Brutal Legend AxeSource: Double Fine Productions

After releasing Psychonauts in 2005, Double Fine Productions would spend the next four years working on their next big project — Brütal Legend. Brütal Legend was an action-adventure game / real-time strategy hybrid that celebrated the heavy metal music genre. It featured an art direction inspired by heavy metal album covers, characters voiced by real rockstars, and a licensed soundtrack that compiled some of the greatest hits in metal history.

I remember loving this game back when it first came out on October 13, 2009, on the Xbox 360. I spent hours driving around in the open world listening to Judas Priest, Motorhead, and Black Sabbath as I mowed down bad guys with my badass hot rod. Thanks to Xbox Game Pass, I can now relive those glory days and show you why Brutal Legend deserves a big Xbox Game Studios sequel.

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There are some story spoilers for Brütal Legend beyond this point!

The Brütal Land

Brutal LegendSource: Windows Central

Brütal Legend tells the story of Eddie Riggs, the world's greatest roadie that unfortunately works for the world's worst heavy metal band, Kabbage Boy. After an accident during one of Kabbage Boy's gigs claims Eddie's life, his blood trickles onto his ornate belt buckle and causes it to summon the spirit of Ormagöden, the Eternal Fire Beast.

With a mighty earth-shattering roar, Ormagöden revives Eddie Riggs and sends him back in time to an age where the world looked like a heavy metal album cover come to life. But this Brütal Land is under the thrall of the Tainted Coil, a race of sadistic, evil demons that have enslaved humanity to do their bidding. So with his roadie skills and newfound abilities, Eddie vows to free humanity and melt demons' faces off with his guitar along the way.

Brutal Legend Brutal Legend Brutal LegendSource: Windows Central

I absolutely adore the art design of Brütal Legend's setting. It perfectly captures the larger-than-life nature of heavy metal. The starting area alone has fields covered in skyscraper-sized swords, complete with a towering Mt. Rushmore stand-in that you can customize the faces of. It features mountains made entirely of amplifiers, trees made out of spears and car exhausts, and so many more metal-inspired landmarks.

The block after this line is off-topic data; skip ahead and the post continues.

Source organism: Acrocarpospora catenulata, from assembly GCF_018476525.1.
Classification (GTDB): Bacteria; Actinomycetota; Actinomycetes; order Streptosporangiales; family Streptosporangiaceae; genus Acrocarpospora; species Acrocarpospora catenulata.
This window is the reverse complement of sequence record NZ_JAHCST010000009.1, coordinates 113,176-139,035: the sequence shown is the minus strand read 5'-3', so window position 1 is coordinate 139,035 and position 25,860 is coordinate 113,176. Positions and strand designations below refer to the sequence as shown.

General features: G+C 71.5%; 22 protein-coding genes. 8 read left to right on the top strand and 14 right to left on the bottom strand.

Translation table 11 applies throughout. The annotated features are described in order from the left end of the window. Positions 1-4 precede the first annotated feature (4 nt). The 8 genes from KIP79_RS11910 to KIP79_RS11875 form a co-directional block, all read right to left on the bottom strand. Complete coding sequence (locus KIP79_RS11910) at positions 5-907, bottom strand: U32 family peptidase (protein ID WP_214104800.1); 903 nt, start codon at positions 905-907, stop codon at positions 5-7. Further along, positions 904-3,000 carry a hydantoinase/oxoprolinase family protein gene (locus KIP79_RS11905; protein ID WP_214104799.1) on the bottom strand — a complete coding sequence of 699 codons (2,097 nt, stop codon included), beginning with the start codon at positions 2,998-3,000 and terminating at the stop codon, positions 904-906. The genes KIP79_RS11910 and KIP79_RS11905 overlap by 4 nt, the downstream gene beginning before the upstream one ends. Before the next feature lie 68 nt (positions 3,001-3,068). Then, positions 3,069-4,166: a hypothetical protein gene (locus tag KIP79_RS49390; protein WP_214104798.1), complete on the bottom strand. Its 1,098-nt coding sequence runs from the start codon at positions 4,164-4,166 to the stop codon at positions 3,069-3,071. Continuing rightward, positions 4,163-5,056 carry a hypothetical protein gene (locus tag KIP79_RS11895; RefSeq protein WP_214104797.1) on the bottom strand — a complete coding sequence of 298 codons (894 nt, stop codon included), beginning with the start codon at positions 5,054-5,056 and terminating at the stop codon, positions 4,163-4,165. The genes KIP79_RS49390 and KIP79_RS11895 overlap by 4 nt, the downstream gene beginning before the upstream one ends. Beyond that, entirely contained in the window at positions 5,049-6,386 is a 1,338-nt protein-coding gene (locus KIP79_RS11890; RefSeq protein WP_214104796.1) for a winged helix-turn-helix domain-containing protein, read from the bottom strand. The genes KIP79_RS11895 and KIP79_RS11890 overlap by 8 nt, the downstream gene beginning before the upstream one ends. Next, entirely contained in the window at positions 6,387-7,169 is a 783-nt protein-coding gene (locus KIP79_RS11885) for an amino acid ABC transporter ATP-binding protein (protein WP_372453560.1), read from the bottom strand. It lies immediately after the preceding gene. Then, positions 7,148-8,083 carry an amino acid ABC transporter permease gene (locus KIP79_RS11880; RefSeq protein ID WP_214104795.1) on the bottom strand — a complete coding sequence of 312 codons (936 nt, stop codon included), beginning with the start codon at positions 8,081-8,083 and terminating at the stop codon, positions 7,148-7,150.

As you venture further into the game, more areas will start to opening up. These include a jungle inhabited by amazons with KISS make-up and panthers that shoot eye-lasers. You'll traverse a swamp infested with zombie goths that skulk the wasteland. As you progress, the Tainted Coil will start to corrupt the land in retaliation to your rebellion — reddening the sky and defiling your metal monuments, wrapping them in cybergoth bondage gear.

Brutal Legend Brutal Legend Brutal LegendSource: Windows Central

Brütal Legend's world design is still so unique, bursting with imagination and creativity. It's like an interactive homage to every alternative music subculture, and translates that effortless music industry coolness with confidence and style. The depth lore covering how this world came to be is impressive in its own right. There are collectibles scattered throughout the world that tell bits and pieces of the Brütal Land's creation. From Ormagöden's death shaping the world and giving birth to its races, how the Titans created this world's heavy metal, to how the Tainted Coil came to despise and enslave humanity. It's engrossing. Each piece of lore is relayed through amazing illustrations and an epic narration provided by Corey Burton (the voice of Disney's Yen Cid and Shockwave from G1 Transformers). The world juxtaposes alien landscapes with familiar pop culture, and that extends to its colorful cast of heroes and villains.

Brutal LegendSource: Windows Central

Brutal Legend Brutal LegendSource: Windows Central

The characters of Brütal Legend are also one of the game's highlights. Like the corny but endearingly charismatic Lars, the battle-hardened but mistrusting Lita, and the terrifying leader of the Tainted Coil, Emperor Doviculus (voiced by the legendary Tim Curry). As mentioned earlier, there are many NPCs in the game voiced by real rockstars. These include Black Sabbath's Ozzy Osborne, The Runaway's Lita Ford, Judas Priest's Rob Halford, Kyle Gass from Tenacious D, and the late, great Lemmy Kilmister from Motorhead. Their appearances are brief but sweet additions that add charm and authenticity to Brütal Legend's world.